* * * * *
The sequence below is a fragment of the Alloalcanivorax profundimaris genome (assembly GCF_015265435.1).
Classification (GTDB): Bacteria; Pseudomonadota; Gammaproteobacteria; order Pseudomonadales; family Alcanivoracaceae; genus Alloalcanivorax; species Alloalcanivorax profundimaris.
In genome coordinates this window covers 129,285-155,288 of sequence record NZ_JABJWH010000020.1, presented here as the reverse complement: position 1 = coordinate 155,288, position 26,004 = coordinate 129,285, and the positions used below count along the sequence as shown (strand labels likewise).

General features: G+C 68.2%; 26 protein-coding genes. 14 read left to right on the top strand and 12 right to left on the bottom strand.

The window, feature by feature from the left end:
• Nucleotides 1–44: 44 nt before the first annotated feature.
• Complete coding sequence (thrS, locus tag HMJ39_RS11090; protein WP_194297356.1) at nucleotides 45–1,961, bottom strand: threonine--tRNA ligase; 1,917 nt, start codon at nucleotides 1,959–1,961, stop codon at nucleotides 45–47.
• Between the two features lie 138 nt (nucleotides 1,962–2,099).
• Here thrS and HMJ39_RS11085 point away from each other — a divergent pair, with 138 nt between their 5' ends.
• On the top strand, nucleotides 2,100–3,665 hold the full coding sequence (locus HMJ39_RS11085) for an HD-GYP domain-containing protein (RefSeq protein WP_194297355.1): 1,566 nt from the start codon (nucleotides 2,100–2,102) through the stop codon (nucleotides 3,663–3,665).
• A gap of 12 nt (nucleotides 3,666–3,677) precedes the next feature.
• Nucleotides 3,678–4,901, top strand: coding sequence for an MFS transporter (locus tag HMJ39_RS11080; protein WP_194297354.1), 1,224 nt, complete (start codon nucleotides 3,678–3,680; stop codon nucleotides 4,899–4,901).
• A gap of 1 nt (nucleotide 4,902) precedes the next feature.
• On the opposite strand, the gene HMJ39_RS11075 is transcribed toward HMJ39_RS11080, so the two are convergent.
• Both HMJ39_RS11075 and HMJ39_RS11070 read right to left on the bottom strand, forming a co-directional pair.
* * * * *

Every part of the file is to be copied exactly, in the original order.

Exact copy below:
The sequence below is a fragment of the Alloalcanivorax profundimaris genome (assembly GCF_015265435.1).
Classification (GTDB): Bacteria; Pseudomonadota; Gammaproteobacteria; order Pseudomonadales; family Alcanivoracaceae; genus Alloalcanivorax; species Alloalcanivorax profundimaris.
In genome coordinates this window covers 129,285-155,288 of sequence record NZ_JABJWH010000020.1, presented here as the reverse complement: position 1 = coordinate 155,288, position 26,004 = coordinate 129,285, and the positions used below count along the sequence as shown (strand labels likewise).

General features: G+C 68.2%; 26 protein-coding genes. 14 read left to right on the top strand and 12 right to left on the bottom strand.

The window, feature by feature from the left end:
• Nucleotides 1–44: 44 nt before the first annotated feature.
• Complete coding sequence (thrS, locus tag HMJ39_RS11090; protein WP_194297356.1) at nucleotides 45–1,961, bottom strand: threonine--tRNA ligase; 1,917 nt, start codon at nucleotides 1,959–1,961, stop codon at nucleotides 45–47.
• Between the two features lie 138 nt (nucleotides 1,962–2,099).
• Here thrS and HMJ39_RS11085 point away from each other — a divergent pair, with 138 nt between their 5' ends.
• On the top strand, nucleotides 2,100–3,665 hold the full coding sequence (locus HMJ39_RS11085) for an HD-GYP domain-containing protein (RefSeq protein WP_194297355.1): 1,566 nt from the start codon (nucleotides 2,100–2,102) through the stop codon (nucleotides 3,663–3,665).
• A gap of 12 nt (nucleotides 3,666–3,677) precedes the next feature.
• Nucleotides 3,678–4,901, top strand: coding sequence for an MFS transporter (locus tag HMJ39_RS11080; protein WP_194297354.1), 1,224 nt, complete (start codon nucleotides 3,678–3,680; stop codon nucleotides 4,899–4,901).
• A gap of 1 nt (nucleotide 4,902) precedes the next feature.
• On the opposite strand, the gene HMJ39_RS11075 is transcribed toward HMJ39_RS11080, so the two are convergent.
• Both HMJ39_RS11075 and HMJ39_RS11070 read right to left on the bottom strand, forming a co-directional pair.